In truth, it’s good to have multiple sets of everything. When I drop that 11mm deep socket and it rolls under the car (and I occasionally do and it always does), it’s nice to have another handy. Besides, I’ve had to modify a tool on occasion, and it’s nice to have an extra one to modify.

By the way, nbpt, I agree with your teacher; a crescent wrench has no place in a student’s tool box. Granted, it comes with the “standard tool kit” that every new automotive student must buy, but grabbing it is a terrible habit to get into and should be avoided.

A few oddballs. (I added the 1/4" stubby to make TSM jealous.)

TS Mountainbike, I seem to recall once pounding a one-size-too small socket onto a rusted nut that had rounded. Maybe one of those sockets that grips the flat surfaces of the head or nut would have helped then, or maybe the locking cresecent-type wrench, which I don’t think I had found yet back then at that time. I’ve heard people mention that one can never have too many tools, which seems like something I could have said, too.

A few oddballs. (I added the 1/4" stubby to make TSM jealous.)

That helped me identify that last one. I wonder if that top one feels a bit neglected these days with the trend toward doing away of distributors.

LOL, d$%#, that’s the one!

Ndemb, I’ve on occasion had to grind the end of a socket flat to get a bite on an old rounded nut. And pound it too.

I would agree that there’s no such thing as too many tools. So, if I see something I don’t have, I buy it. Now if I could only remember that I have them and where they are when the need arrives…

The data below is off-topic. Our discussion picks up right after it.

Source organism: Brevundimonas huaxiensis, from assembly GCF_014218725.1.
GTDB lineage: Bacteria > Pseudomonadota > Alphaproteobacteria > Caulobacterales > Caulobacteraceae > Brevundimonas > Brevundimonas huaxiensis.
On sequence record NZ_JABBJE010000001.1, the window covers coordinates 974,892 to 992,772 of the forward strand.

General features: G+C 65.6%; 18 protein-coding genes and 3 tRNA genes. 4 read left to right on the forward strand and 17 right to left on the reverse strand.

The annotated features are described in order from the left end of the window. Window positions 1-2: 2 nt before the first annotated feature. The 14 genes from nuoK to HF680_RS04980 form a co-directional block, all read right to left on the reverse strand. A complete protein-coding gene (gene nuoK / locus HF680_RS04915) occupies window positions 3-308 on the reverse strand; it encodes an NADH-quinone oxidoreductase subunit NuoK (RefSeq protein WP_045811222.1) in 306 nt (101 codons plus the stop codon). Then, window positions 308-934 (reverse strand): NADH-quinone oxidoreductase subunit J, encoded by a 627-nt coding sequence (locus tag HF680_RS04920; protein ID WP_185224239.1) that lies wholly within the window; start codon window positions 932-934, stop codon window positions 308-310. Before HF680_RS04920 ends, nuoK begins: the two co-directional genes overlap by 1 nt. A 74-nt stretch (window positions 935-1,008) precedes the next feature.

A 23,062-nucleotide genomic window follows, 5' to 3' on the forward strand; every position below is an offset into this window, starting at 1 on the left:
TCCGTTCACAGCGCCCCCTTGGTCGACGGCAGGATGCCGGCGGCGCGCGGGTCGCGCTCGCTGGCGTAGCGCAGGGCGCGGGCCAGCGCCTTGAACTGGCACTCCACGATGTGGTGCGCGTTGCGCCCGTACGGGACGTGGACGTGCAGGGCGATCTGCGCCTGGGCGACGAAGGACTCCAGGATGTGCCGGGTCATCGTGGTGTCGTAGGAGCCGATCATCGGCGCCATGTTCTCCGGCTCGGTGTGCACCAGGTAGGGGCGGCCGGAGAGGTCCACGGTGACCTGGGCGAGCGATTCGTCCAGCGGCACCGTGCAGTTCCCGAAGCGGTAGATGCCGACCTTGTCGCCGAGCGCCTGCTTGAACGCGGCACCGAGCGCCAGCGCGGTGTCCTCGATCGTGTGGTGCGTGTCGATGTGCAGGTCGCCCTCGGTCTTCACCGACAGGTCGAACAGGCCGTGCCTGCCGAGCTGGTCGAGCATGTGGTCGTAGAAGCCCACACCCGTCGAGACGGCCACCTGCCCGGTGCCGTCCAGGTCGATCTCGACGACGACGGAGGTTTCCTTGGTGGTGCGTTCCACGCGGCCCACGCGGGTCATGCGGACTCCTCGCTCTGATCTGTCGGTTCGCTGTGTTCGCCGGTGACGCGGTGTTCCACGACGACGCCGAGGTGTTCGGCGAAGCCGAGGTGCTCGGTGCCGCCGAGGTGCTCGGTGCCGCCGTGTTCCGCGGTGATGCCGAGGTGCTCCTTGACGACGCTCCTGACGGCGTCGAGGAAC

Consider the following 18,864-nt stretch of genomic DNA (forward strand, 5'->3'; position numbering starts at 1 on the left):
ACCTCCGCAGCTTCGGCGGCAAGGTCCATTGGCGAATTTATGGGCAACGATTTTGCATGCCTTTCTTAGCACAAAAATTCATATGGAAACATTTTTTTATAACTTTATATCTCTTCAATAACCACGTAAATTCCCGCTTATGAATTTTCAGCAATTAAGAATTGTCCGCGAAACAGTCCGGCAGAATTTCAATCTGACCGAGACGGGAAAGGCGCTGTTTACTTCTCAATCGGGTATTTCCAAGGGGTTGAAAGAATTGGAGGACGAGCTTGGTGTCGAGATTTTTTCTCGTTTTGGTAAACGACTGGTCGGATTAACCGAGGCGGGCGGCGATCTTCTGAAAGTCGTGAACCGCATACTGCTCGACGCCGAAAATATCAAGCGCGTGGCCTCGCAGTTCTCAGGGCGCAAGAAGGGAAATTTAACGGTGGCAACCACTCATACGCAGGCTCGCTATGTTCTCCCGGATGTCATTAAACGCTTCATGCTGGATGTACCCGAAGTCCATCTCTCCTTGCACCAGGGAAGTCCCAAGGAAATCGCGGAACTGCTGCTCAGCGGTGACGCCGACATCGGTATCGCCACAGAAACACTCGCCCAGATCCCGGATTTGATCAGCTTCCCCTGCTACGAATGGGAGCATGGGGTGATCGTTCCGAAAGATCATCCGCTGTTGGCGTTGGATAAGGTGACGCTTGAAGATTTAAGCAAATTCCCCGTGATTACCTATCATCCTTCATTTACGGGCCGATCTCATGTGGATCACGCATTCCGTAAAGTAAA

nothing annoys me like a tool not being where I can find it.

when I fabricated steel I had a layout and fitting tool box I made with 8 inch castors and doors that swung open and a flat top and shelf under and it bristled with holders and racks that I custom made to hold all my tools and squares and clamps and markers and shields and everything

I probably had about a hundred different things that were accessible when I opened the doors.

I took about 5 minutes every morning to unlock and open it up right, after that I could close my eyes and have anyone pick a tool and I could put my hand on it without even thinking.

I was good at my job…

20 years ago I just had my original $50 craftsman carry around tool box it was filled with the original tools plus many additions. It was to stuffed and heavy so I added a small canvas tool bag. With TSM lamenting the loss of his 1/4" drive flexible stubby ratchet I dug my set of 3 that added 3/8" and 1/2" out of the closet so I could post a source of replacement. Guess which one was missing? On a whim I checked my old tool box and there it was! The set of 3 is Harbor Freight Pittsburg brand which in my limited experience with HF seems to be decent quality. The price sticker was still on the package. $12.99. In the past if I needed a tool and couldn’t find it I would buy another one. Now my next door neighbor is a master mechanic and has at least 2 of every tool you could think of. He even has a hydraulic lift. The best part is if I ask to borrow a tool he will usually volunteer to do the work.